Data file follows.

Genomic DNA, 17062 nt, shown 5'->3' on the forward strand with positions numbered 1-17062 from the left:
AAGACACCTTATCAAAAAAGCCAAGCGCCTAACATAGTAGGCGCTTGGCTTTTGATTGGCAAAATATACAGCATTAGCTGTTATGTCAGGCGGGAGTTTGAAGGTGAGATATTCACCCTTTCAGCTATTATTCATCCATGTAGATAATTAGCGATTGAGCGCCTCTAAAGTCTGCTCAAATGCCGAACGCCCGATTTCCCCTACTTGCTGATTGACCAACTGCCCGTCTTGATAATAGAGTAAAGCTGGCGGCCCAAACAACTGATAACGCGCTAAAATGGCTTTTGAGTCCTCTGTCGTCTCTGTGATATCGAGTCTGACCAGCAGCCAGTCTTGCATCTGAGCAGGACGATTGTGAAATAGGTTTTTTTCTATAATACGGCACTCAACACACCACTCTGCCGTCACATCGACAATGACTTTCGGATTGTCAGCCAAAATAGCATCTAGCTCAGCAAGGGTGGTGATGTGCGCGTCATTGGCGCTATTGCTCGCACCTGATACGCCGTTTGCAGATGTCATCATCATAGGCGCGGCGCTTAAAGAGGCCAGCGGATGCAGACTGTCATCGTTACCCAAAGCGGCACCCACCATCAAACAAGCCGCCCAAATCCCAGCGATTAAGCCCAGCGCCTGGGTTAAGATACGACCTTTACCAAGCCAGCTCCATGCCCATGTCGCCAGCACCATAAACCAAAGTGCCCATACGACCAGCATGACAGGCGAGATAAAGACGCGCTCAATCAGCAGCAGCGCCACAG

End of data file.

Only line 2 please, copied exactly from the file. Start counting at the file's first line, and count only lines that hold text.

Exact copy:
AAGACACCTTATCAAAAAAGCCAAGCGCCTAACATAGTAGGCGCTTGGCTTTTGATTGGCAAAATATACAGCATTAGCTGTTATGTCAGGCGGGAGTTTGAAGGTGAGATATTCACCCTTTCAGCTATTATTCATCCATGTAGATAATTAGCGATTGAGCGCCTCTAAAGTCTGCTCAAATGCCGAACGCCCGATTTCCCCTACTTGCTGATTGACCAACTGCCCGTCTTGATAATAGAGTAAAGCTGGCGGCCCAAACAACTGATAACGCGCTAAAATGGCTTTTGAGTCCTCTGTCGTCTCTGTGATATCGAGTCTGACCAGCAGCCAGTCTTGCATCTGAGCAGGACGATTGTGAAATAGGTTTTTTTCTATAATACGGCACTCAACACACCACTCTGCCGTCACATCGACAATGACTTTCGGATTGTCAGCCAAAATAGCATCTAGCTCAGCAAGGGTGGTGATGTGCGCGTCATTGGCGCTATTGCTCGCACCTGATACGCCGTTTGCAGATGTCATCATCATAGGCGCGGCGCTTAAAGAGGCCAGCGGATGCAGACTGTCATCGTTACCCAAAGCGGCACCCACCATCAAACAAGCCGCCCAAATCCCAGCGATTAAGCCCAGCGCCTGGGTTAAGATACGACCTTTACCAAGCCAGCTCCATGCCCATGTCGCCAGCACCATAAACCAAAGTGCCCATACGACCAGCATGACAGGCGAGATAAAGACGCGCTCAATCAGCAGCAGCGCCACAG